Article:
Report Roundup

High School Completion

“Dropout and Completion Rates in the United States: 2006”

Article Tools
  • PrintPrinter-Friendly
  • EmailEmail Article
  • ReprintReprints
  • CommentsComments

A report by the National Center for Education Statistics estimates that three-quarters of high school freshmen receive a diploma four years later.

The studyRequires Adobe Acrobat Reader, issued Sept. 3, found that the “averaged freshman graduation rate”—the percentage of public high school students who earn a regular diploma four years after starting high school—was 74.7 percent for the class of 2005. It was 75 percent for the class of 2004, up from 72.6 percent for the class of 2002.

Students living in low-income families were four times more likely to drop out of high school in any given year­—in this case, between 2005 and 2006—than those living in high-income families, the report says.

The national “status dropout rate”—the portion of a given age group of students who were not enrolled in school and had not earned a diploma or its equivalent at a specific time—declined from 14.6 percent in 1972 to 9.3 percent in 2006, the report says. That means that in October 2006, about 3.5 million young people ages 16 to 24 were not enrolled in school and had not earned a diploma or its equivalent.

Vol. 28, Issue 03, Page 5

Published in Print: September 10, 2008, as High School Completion
Notice: We recently upgraded our comments. (Learn more here.) If you are logged in as a subscriber or registered user and already have a Display Name on, you can post comments. If you do not already have a Display Name, please create one here.
Ground Rules for Posting
We encourage lively debate, but please be respectful of others. Profanity and personal attacks are prohibited. By commenting, you are agreeing to abide by our user agreement.
All comments are public.

Back to Top Back to Top

Most Popular Stories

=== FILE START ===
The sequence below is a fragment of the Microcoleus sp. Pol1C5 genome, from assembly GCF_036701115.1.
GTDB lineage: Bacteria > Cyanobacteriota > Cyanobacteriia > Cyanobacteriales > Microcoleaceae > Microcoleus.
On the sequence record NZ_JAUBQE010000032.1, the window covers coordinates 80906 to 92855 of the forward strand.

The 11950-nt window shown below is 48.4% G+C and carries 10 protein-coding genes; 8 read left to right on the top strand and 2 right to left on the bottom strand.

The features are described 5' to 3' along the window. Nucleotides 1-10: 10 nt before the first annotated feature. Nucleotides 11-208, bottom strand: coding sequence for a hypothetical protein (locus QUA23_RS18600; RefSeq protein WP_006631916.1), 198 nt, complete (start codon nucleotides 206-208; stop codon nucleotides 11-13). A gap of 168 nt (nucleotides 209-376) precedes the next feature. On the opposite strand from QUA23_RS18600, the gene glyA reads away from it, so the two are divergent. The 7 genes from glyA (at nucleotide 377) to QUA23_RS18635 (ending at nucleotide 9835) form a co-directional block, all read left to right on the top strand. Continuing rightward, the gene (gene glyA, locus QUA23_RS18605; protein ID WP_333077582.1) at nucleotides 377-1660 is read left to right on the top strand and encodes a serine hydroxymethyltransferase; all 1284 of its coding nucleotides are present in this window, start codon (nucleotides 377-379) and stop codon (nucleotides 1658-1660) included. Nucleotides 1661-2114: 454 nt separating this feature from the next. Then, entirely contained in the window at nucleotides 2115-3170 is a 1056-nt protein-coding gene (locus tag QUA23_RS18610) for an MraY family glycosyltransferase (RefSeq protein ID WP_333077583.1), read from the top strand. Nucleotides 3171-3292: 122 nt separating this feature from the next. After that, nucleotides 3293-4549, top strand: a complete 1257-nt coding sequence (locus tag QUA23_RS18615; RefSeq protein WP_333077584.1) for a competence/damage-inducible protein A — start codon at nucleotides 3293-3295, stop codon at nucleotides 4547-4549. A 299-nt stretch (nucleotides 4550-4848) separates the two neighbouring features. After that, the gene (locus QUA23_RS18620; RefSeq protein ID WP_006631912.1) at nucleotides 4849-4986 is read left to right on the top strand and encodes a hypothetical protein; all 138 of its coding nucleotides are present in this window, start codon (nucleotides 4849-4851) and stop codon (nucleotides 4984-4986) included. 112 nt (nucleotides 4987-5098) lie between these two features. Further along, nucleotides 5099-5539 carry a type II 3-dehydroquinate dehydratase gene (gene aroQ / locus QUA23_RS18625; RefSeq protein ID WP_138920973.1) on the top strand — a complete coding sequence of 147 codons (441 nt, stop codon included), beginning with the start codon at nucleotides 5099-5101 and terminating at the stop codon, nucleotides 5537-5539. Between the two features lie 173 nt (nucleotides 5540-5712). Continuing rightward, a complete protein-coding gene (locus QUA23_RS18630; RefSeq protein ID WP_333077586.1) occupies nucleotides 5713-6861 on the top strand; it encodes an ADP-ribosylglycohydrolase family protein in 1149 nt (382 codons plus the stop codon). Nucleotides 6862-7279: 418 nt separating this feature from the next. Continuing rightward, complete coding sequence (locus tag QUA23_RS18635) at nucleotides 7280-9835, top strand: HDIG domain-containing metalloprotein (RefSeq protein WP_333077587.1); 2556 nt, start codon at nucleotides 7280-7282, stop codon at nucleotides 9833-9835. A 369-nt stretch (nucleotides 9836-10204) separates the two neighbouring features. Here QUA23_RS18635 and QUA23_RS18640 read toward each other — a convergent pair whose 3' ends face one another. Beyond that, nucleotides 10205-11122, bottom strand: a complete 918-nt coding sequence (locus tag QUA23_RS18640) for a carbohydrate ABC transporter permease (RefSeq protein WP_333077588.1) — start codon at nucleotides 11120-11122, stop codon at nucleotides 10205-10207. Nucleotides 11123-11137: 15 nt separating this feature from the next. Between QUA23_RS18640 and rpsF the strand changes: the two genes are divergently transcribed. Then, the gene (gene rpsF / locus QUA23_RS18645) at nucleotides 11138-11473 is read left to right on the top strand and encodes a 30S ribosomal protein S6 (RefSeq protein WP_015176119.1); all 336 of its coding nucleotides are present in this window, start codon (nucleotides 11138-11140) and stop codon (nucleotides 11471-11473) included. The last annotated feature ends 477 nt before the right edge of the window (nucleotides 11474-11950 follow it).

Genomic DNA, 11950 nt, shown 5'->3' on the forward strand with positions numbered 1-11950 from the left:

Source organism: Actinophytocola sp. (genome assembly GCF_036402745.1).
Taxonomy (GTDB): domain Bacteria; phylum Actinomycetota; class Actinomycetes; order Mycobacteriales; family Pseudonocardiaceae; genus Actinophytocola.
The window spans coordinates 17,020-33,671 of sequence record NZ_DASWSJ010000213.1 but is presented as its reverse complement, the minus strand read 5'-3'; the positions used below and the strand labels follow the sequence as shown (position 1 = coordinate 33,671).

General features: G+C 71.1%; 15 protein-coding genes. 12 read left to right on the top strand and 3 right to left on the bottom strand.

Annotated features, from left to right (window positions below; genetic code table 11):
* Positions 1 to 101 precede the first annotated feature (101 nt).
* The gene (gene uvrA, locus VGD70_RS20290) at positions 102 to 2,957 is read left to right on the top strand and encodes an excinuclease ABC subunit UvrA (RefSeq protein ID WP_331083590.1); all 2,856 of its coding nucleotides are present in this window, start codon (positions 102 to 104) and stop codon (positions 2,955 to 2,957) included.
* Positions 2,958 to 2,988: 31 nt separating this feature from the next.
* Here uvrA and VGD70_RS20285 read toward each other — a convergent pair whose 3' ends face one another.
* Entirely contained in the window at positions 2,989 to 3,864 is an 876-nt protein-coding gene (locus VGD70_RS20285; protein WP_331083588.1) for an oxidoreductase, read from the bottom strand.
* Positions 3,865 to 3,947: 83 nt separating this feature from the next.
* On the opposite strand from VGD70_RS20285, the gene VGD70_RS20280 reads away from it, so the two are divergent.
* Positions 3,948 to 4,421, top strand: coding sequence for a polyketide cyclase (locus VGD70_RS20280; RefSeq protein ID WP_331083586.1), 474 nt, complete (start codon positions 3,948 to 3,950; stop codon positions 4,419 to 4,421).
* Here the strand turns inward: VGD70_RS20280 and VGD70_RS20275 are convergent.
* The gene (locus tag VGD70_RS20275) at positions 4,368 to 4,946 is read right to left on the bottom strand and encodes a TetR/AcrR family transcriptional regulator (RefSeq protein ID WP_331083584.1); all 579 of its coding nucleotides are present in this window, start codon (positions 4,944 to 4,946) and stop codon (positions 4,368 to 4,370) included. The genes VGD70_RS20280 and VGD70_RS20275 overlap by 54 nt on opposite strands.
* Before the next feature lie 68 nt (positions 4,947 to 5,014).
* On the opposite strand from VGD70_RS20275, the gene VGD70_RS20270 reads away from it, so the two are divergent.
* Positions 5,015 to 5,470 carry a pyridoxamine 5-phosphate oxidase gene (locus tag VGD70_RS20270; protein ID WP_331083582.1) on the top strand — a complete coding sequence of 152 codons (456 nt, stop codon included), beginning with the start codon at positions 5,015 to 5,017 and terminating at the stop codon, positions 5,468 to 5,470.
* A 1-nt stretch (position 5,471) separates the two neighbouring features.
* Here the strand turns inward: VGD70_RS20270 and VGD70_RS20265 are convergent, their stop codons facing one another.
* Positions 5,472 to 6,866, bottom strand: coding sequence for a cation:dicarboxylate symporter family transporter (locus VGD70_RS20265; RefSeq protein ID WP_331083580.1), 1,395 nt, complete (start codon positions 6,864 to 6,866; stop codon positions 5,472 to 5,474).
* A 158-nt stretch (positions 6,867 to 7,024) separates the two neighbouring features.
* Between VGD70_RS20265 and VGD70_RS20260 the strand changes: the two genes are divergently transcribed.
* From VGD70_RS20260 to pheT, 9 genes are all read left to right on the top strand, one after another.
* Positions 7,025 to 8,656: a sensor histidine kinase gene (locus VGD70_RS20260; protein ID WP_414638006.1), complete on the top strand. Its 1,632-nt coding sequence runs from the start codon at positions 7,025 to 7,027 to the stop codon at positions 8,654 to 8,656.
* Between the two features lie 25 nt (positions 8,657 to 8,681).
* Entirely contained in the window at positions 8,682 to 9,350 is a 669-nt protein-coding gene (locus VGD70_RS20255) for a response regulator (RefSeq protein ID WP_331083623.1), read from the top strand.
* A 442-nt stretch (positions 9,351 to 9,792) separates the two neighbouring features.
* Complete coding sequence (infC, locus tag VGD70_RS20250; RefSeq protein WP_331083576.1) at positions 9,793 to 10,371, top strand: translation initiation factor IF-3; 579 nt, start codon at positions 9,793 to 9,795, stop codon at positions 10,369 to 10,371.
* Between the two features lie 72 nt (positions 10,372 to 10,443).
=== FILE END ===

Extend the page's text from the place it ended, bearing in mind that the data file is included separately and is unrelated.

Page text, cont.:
Sponsor Insights

Free Ebook: How to Implement a Coding Program in Schools

Successful Intervention Builds Student Success

Effective Ways to Support Students with Dyslexia

Stop cobbling together your EdTech

Integrate Science and ELA with Informational Text

Can self-efficacy impact growth for ELLs?

Disruptive Tech Integration for Meaningful Learning

Building Community for Social Good

5 Resources on the Power of Interoperability from Unified Edtech

New campaign for UN World Teachers Day

5 Game-Changers in Today’s Digital Learning Platforms

Hiding in Plain Sight - 7 Common Signs of Dyslexia in the Classroom

The research: Reading Benchmark Assessments

Shifting Mindsets: A Guide for Training Paraeducators to Think Differently About Challenging Behavior

All Students Are Language Learners: The Imagine Learning Language Advantage™

Shifting Mindsets: A Guide for Training Paraeducators to Think Differently About Challenging Behavior

How to Support All Students with Equitable Pathways

2019 K-12 Digital Content Report

3-D Learning & Assessment for K–5 Science

Climate Change, LGBTQ Issues, Politics & Race: Instructional Materials for Teaching Complex Topics

Closing the Science Achievement Gap

Evidence-based Coaching: Key Driver(s) of Scalable Improvement District-Wide

Advancing Literacy with Large Print

Research Sheds New Light on the Reading Brain

Tips for Supporting English Learners Through Personalized Approaches

Response to Intervention Centered on Student Learning

The Nonnegotiable Attributes of Effective Feedback

SEE MORE Insights >